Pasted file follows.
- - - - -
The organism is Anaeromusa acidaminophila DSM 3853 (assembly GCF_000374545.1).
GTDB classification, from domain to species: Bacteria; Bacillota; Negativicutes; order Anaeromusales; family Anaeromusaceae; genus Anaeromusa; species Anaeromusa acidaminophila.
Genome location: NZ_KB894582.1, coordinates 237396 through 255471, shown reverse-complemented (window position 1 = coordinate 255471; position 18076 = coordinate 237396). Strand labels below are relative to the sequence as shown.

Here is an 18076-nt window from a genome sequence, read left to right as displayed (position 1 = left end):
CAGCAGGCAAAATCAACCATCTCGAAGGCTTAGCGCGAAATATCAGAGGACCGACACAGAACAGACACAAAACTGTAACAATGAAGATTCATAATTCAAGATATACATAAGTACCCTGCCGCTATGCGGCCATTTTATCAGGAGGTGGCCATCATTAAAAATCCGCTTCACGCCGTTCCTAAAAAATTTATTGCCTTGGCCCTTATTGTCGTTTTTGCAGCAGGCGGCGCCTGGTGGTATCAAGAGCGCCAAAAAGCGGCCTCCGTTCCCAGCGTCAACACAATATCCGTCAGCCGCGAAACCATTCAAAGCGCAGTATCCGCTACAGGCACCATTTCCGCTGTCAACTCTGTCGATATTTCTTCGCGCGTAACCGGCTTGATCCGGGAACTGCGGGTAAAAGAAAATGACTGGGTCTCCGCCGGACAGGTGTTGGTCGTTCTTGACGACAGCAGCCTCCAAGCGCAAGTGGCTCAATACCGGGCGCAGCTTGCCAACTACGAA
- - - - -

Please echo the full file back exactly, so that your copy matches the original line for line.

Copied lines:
The organism is Anaeromusa acidaminophila DSM 3853 (assembly GCF_000374545.1).
GTDB classification, from domain to species: Bacteria; Bacillota; Negativicutes; order Anaeromusales; family Anaeromusaceae; genus Anaeromusa; species Anaeromusa acidaminophila.
Genome location: NZ_KB894582.1, coordinates 237396 through 255471, shown reverse-complemented (window position 1 = coordinate 255471; position 18076 = coordinate 237396). Strand labels below are relative to the sequence as shown.

Here is an 18076-nt window from a genome sequence, read left to right as displayed (position 1 = left end):
CAGCAGGCAAAATCAACCATCTCGAAGGCTTAGCGCGAAATATCAGAGGACCGACACAGAACAGACACAAAACTGTAACAATGAAGATTCATAATTCAAGATATACATAAGTACCCTGCCGCTATGCGGCCATTTTATCAGGAGGTGGCCATCATTAAAAATCCGCTTCACGCCGTTCCTAAAAAATTTATTGCCTTGGCCCTTATTGTCGTTTTTGCAGCAGGCGGCGCCTGGTGGTATCAAGAGCGCCAAAAAGCGGCCTCCGTTCCCAGCGTCAACACAATATCCGTCAGCCGCGAAACCATTCAAAGCGCAGTATCCGCTACAGGCACCATTTCCGCTGTCAACTCTGTCGATATTTCTTCGCGCGTAACCGGCTTGATCCGGGAACTGCGGGTAAAAGAAAATGACTGGGTCTCCGCCGGACAGGTGTTGGTCGTTCTTGACGACAGCAGCCTCCAAGCGCAAGTGGCTCAATACCGGGCGCAGCTTGCCAACTACGAA